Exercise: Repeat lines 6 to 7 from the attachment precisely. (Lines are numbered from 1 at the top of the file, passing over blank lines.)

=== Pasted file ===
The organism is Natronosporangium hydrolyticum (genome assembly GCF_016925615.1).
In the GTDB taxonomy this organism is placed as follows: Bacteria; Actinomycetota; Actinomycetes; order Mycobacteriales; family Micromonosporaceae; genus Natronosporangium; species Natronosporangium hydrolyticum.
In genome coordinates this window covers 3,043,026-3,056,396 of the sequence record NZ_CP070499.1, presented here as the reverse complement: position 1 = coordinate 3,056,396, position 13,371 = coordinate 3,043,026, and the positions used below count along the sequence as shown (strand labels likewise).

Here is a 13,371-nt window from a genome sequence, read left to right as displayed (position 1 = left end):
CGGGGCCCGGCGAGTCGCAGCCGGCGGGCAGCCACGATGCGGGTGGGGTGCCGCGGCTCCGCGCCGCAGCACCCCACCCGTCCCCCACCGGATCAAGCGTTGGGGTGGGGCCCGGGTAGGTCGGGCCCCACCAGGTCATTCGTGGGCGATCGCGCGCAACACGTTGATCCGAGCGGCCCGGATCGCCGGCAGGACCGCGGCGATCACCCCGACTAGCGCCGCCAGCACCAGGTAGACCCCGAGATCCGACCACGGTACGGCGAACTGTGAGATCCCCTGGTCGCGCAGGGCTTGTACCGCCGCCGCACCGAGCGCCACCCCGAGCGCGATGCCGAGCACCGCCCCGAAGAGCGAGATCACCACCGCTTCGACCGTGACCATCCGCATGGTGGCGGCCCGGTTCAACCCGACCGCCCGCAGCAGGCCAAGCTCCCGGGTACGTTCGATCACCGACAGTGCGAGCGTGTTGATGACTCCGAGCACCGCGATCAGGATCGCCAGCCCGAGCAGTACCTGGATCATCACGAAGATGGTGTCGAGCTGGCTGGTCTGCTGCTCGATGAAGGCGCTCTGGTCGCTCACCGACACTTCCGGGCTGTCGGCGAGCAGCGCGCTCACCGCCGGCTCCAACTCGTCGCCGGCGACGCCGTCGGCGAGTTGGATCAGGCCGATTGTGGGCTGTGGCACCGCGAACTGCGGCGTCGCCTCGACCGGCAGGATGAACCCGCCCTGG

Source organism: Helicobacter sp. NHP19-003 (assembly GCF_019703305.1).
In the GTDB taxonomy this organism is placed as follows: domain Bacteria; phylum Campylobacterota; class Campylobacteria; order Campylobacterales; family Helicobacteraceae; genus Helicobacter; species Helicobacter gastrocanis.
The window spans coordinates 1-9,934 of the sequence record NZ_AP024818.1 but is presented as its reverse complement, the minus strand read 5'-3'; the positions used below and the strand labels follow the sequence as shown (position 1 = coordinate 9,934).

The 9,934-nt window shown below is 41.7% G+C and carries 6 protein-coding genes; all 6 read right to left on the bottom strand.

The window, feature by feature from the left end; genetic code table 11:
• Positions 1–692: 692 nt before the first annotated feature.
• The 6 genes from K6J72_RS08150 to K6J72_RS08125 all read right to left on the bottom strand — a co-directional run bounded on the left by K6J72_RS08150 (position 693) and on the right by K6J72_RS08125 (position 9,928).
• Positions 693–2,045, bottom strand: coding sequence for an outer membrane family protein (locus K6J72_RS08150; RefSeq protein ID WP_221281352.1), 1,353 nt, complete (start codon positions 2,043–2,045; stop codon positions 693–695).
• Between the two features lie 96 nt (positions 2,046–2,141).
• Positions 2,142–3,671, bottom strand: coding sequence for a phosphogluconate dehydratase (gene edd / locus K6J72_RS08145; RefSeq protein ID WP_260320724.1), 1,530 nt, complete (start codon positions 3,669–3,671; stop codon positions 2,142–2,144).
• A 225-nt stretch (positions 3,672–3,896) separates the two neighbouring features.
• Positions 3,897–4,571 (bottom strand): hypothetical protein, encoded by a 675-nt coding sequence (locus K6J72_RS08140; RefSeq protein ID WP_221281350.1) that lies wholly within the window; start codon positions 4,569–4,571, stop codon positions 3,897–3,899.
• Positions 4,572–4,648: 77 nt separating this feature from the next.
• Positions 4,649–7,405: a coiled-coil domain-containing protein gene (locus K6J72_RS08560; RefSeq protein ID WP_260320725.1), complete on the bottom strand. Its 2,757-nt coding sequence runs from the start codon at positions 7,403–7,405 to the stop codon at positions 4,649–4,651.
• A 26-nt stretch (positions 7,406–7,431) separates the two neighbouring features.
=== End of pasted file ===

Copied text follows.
Source organism: Helicobacter sp. NHP19-003 (assembly GCF_019703305.1).
In the GTDB taxonomy this organism is placed as follows: domain Bacteria; phylum Campylobacterota; class Campylobacteria; order Campylobacterales; family Helicobacteraceae; genus Helicobacter; species Helicobacter gastrocanis.